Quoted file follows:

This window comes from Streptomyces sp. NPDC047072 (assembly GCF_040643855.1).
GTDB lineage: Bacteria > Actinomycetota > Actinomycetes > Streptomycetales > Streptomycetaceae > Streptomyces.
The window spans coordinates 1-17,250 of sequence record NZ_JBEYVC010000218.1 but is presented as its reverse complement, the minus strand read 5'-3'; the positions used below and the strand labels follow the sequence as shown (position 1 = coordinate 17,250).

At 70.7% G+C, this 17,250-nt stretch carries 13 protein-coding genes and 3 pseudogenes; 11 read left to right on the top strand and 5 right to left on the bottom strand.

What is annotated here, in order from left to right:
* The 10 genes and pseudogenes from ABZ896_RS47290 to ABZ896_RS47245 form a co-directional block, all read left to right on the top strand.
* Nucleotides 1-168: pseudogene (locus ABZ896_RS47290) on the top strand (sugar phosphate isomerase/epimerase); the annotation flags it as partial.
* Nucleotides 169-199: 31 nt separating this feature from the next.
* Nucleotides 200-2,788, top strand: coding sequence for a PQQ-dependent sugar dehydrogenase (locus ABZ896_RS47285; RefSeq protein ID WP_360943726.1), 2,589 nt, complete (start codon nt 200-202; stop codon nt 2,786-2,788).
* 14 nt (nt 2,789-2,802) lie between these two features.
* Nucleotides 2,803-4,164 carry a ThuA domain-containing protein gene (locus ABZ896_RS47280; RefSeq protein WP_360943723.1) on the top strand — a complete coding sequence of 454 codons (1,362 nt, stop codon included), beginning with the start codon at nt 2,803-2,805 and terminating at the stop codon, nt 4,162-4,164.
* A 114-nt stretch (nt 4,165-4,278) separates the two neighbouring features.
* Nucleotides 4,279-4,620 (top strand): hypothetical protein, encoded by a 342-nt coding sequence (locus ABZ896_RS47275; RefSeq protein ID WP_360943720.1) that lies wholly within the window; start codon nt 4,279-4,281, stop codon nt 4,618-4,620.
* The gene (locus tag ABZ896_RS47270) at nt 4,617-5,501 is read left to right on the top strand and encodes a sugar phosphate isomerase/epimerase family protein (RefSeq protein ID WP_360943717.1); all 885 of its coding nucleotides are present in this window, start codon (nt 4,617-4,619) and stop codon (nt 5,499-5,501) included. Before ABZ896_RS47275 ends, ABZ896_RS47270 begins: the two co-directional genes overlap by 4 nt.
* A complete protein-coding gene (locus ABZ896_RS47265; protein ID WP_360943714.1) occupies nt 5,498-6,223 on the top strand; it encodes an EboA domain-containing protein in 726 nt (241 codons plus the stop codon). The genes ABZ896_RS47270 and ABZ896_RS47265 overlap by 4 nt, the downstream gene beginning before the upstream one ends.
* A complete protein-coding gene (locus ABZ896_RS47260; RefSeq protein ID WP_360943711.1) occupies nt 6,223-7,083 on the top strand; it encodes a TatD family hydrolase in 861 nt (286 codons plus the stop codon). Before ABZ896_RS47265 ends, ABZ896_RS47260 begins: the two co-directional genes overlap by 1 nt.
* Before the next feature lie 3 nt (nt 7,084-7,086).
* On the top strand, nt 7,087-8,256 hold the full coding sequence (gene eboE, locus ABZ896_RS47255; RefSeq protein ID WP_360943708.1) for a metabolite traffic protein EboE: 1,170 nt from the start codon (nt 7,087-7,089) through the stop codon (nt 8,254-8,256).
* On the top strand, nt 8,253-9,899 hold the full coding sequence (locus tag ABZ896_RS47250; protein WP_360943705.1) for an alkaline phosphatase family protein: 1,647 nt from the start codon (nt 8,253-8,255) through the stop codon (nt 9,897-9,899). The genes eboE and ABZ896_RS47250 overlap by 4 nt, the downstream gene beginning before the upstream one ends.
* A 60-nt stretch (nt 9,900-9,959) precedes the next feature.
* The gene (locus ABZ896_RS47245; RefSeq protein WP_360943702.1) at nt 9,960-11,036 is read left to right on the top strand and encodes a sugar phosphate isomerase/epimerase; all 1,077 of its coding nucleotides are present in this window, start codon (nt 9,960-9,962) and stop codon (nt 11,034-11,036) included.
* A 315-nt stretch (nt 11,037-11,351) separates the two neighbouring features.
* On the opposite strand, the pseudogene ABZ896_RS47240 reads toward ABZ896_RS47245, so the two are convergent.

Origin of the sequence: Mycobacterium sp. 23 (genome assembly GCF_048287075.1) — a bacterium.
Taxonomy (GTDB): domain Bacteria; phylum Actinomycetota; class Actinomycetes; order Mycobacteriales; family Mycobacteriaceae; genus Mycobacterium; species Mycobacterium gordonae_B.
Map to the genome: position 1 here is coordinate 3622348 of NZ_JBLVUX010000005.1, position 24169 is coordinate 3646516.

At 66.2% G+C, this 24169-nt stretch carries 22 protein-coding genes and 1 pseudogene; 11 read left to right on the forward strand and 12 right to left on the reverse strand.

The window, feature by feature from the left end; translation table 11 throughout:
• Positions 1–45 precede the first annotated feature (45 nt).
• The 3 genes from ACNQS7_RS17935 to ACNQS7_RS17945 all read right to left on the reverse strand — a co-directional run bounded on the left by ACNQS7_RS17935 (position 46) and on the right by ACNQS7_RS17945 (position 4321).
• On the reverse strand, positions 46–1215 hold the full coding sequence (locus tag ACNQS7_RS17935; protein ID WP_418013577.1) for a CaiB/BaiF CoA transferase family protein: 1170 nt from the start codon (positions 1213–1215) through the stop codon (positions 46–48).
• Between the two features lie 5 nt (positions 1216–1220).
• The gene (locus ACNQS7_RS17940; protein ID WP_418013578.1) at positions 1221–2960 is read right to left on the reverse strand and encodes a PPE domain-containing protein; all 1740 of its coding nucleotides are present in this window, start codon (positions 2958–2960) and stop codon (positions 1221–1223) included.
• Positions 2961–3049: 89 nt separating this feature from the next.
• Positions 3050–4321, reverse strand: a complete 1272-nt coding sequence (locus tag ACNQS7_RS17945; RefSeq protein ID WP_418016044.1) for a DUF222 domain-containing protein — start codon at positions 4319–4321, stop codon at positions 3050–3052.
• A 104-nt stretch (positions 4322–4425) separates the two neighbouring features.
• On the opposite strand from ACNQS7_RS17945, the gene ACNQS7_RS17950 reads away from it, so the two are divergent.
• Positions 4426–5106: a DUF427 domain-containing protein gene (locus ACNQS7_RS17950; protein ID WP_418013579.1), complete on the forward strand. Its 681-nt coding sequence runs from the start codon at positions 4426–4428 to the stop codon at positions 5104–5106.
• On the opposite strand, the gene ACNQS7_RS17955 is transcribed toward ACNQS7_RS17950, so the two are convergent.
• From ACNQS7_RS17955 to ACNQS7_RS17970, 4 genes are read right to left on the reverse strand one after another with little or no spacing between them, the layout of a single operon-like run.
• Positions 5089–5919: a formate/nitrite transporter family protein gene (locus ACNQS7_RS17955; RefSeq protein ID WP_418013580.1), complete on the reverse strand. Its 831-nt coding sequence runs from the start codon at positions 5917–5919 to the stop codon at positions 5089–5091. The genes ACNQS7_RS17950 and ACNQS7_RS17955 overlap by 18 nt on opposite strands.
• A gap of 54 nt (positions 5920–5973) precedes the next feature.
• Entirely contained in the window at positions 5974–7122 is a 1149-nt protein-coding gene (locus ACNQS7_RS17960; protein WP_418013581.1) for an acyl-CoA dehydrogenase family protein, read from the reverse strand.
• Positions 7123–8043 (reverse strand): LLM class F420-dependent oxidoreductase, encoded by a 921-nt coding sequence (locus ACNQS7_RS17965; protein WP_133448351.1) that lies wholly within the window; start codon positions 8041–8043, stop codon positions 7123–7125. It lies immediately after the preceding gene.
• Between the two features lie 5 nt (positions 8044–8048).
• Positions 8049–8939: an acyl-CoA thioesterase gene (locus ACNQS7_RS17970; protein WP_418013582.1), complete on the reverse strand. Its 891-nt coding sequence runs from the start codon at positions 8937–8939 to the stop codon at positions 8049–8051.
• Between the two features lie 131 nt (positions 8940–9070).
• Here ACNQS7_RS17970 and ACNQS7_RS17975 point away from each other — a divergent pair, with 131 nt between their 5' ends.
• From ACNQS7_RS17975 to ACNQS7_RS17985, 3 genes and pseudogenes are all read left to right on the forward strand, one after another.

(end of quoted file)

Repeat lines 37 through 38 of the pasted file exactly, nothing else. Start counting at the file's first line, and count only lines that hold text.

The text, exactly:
• On the opposite strand from ACNQS7_RS17945, the gene ACNQS7_RS17950 reads away from it, so the two are divergent.
• Positions 4426–5106: a DUF427 domain-containing protein gene (locus ACNQS7_RS17950; protein ID WP_418013579.1), complete on the forward strand. Its 681-nt coding sequence runs from the start codon at positions 4426–4428 to the stop codon at positions 5104–5106.